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Somatization describes a constellation of clinical and behavioral features indicating that a person is experiencing and communicating psychological distress through physical (somatic) symptoms not accounted for by pathological findings; the person attributes these symptoms to a physical illness and this leads to seeking medical help. 5. In somatization, the production of symptoms is usually not under conscious control, however, in children and adolescents it is particularly difficult to establish the level of conscious control. 6. DSM-IV describes somatoform disorders as having: (i) Physical symptoms suggesting a medical condition; however, no medical disease, substance misuse or another mental disorder can be found to account for the symptoms (ii) The symptoms cause significant distress or impairment in social, occupational or other areas of functioning (iii) The physical symptoms are not intentionally produced.

EPIDEMIOLOGY Little is known about the exact incidence or prevalence of the different somatoform disorders. However the epidemiology of somatic complaints in general, psychosomatic factors and medically unexplained symptoms is better documented. Somatic complaints, medically unexplained symptoms and psychosomatic factors The most common somatic symptoms are abdominal pain, headaches and muscular or joint pains. Recurrent and troublesome somatic symptoms occur in 2%-5% of children and adolescents

Age at onset and gender Most pain and undifferentiated disorders start in childhood or early adolescence. However conversion disorder tends to arise later, with a median age of onset of 16 years. Abdominal symptoms increase in frequency from three to nine years of age and then steadily increase up to adolescence. Headaches are less common in preschoolers than in older children or in adolescents. In females, pain disorder has an age at onset of 11-19 years, whereas males have an age at onset under 13 . Somatic symptoms and somatoform disorders generally occur more commonly in females than males.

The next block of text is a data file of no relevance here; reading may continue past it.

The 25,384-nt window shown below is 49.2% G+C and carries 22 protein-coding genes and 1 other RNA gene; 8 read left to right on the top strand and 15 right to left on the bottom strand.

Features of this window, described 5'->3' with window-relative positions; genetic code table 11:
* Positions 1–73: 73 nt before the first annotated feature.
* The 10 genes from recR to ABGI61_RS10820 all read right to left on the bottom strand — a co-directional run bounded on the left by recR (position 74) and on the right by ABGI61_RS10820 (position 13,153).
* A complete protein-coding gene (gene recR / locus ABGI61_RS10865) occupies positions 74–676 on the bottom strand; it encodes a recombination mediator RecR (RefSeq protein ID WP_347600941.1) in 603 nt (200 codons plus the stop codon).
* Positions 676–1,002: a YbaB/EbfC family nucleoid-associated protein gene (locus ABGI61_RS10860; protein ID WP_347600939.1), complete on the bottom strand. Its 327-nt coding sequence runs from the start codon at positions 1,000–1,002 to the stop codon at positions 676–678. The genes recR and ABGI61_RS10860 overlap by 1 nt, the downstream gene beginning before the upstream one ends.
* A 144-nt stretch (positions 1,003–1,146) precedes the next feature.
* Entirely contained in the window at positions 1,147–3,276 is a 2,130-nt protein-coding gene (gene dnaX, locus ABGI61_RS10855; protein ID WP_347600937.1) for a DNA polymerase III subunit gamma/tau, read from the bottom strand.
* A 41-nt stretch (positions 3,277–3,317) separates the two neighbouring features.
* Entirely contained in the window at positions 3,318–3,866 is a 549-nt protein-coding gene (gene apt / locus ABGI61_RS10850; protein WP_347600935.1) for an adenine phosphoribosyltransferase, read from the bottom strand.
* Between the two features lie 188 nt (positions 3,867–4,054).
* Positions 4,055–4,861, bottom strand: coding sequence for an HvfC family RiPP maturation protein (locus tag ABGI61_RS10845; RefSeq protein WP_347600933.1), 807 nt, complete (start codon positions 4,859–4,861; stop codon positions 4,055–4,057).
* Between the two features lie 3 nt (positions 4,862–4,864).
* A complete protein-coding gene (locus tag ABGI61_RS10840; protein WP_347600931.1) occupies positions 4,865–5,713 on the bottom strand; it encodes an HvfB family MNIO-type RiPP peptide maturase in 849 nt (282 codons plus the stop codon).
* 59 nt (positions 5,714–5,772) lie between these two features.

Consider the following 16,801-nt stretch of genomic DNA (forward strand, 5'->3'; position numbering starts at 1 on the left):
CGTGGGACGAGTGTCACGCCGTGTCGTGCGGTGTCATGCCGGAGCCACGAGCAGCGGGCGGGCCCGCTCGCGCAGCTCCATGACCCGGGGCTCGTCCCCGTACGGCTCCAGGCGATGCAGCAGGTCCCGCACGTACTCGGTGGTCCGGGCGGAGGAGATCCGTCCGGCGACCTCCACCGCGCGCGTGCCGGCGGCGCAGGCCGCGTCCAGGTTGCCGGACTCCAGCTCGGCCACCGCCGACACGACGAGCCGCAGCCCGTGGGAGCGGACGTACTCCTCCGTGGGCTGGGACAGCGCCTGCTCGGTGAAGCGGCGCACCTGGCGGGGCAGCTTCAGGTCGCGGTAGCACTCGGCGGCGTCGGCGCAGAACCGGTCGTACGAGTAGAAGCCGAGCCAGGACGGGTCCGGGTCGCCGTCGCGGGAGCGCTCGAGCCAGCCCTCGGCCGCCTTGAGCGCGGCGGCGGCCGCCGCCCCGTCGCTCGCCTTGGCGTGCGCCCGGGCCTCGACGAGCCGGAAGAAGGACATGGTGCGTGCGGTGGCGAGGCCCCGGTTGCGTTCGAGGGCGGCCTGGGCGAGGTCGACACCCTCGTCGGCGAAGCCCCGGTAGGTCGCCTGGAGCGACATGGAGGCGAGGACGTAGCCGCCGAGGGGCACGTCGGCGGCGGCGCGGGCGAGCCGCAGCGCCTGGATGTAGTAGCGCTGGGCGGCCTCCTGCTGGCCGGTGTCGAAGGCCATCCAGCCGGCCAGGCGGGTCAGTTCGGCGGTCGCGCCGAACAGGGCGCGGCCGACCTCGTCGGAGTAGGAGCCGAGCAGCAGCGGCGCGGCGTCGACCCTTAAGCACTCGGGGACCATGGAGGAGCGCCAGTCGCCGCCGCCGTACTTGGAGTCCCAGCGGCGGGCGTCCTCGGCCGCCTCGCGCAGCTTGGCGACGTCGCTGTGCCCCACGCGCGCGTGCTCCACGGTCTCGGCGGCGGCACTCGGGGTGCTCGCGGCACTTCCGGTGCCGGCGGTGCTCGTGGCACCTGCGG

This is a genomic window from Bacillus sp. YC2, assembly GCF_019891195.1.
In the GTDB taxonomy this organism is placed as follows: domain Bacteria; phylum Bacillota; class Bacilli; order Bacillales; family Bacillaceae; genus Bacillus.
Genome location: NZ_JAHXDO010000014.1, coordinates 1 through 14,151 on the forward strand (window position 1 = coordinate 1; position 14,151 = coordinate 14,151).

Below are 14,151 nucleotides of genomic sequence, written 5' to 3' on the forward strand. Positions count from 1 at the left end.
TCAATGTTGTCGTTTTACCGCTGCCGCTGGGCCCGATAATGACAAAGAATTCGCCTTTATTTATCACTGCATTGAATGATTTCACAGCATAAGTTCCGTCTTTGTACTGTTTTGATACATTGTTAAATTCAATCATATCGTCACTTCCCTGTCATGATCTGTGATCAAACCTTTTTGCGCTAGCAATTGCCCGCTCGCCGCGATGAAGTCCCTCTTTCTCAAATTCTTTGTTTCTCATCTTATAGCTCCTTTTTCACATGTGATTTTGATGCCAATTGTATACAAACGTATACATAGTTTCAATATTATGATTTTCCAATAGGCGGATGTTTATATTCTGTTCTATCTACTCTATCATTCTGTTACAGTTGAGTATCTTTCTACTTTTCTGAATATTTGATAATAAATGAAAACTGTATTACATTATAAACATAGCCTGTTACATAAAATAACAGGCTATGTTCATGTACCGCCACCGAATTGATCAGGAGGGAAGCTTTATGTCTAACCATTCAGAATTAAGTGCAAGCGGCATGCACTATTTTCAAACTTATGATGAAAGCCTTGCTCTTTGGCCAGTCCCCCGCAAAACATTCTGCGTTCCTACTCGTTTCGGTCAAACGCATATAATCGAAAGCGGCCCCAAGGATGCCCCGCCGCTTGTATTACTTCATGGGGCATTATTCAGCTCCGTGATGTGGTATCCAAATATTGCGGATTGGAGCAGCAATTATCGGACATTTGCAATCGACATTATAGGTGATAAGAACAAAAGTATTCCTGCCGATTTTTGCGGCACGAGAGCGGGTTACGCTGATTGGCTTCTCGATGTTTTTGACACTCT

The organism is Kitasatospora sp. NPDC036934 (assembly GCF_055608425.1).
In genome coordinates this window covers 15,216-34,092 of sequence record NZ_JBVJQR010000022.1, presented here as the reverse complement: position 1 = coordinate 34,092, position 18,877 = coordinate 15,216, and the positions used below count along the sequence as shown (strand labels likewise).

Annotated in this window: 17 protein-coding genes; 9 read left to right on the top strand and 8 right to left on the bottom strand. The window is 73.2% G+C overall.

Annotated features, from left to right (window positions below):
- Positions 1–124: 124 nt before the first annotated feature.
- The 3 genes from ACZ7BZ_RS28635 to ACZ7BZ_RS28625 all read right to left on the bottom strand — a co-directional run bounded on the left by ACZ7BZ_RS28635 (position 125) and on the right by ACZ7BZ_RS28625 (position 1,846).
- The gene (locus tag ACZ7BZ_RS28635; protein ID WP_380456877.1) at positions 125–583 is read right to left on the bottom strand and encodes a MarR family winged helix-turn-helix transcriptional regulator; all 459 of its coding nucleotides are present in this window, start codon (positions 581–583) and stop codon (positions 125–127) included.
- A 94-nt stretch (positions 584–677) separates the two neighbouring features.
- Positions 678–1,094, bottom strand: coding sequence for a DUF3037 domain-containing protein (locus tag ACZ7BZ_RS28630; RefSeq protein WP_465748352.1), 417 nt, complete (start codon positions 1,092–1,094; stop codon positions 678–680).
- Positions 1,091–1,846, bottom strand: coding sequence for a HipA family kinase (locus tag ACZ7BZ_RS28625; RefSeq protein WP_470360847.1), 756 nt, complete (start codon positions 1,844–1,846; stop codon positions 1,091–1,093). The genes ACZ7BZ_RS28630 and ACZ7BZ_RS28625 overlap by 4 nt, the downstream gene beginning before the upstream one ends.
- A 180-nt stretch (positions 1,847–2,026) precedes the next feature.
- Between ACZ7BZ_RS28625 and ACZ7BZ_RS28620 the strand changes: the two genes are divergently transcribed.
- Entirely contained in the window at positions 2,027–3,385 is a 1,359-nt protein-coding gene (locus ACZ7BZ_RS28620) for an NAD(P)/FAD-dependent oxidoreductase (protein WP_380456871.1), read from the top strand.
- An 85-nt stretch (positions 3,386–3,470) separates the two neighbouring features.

Risk factors for somatization in children and adolescents* Personal experience of physical illness Enhanced focus on physical sensations Conscientious, vulnerable, sensitive, anxious personalities Particular concerns about peer relationships High achievement orientation Family Physical health problems Mental health problems Parental somatization Emotional over-involvement Limitations in the ability to communicate about emotional issues Environment Life stresses e.g. school, teasing or bullying, Academic pressure.

Pseudo-seizures Pseudo-seizures are seizures that do not have the typical features of an epileptic fit and are not accompanied by an abnormal EEG. Pseudo-seizures tend to be seen in Western countries and may be common in certain cultures. Pseudo-seizures and epilepsy can coexist but those with both conditions form a small proportion of patients with epilepsy. Pseudo-seizures can be similar to epileptic seizures leading to delays in diagnosis. Differential diagnosis:Symptoms found in somatoform disorders, e.g., physical complaints and school non-attendance, occur in numerous psychiatric disorders such as: Separation anxiety disorder, school phobia and refusal and other anxiety disorders Eating disorders (e.g., anorexia nervosa) Depressive disorder Elective mutism Factitious illness (Munchasuen by proxy, fabricated and induced illness).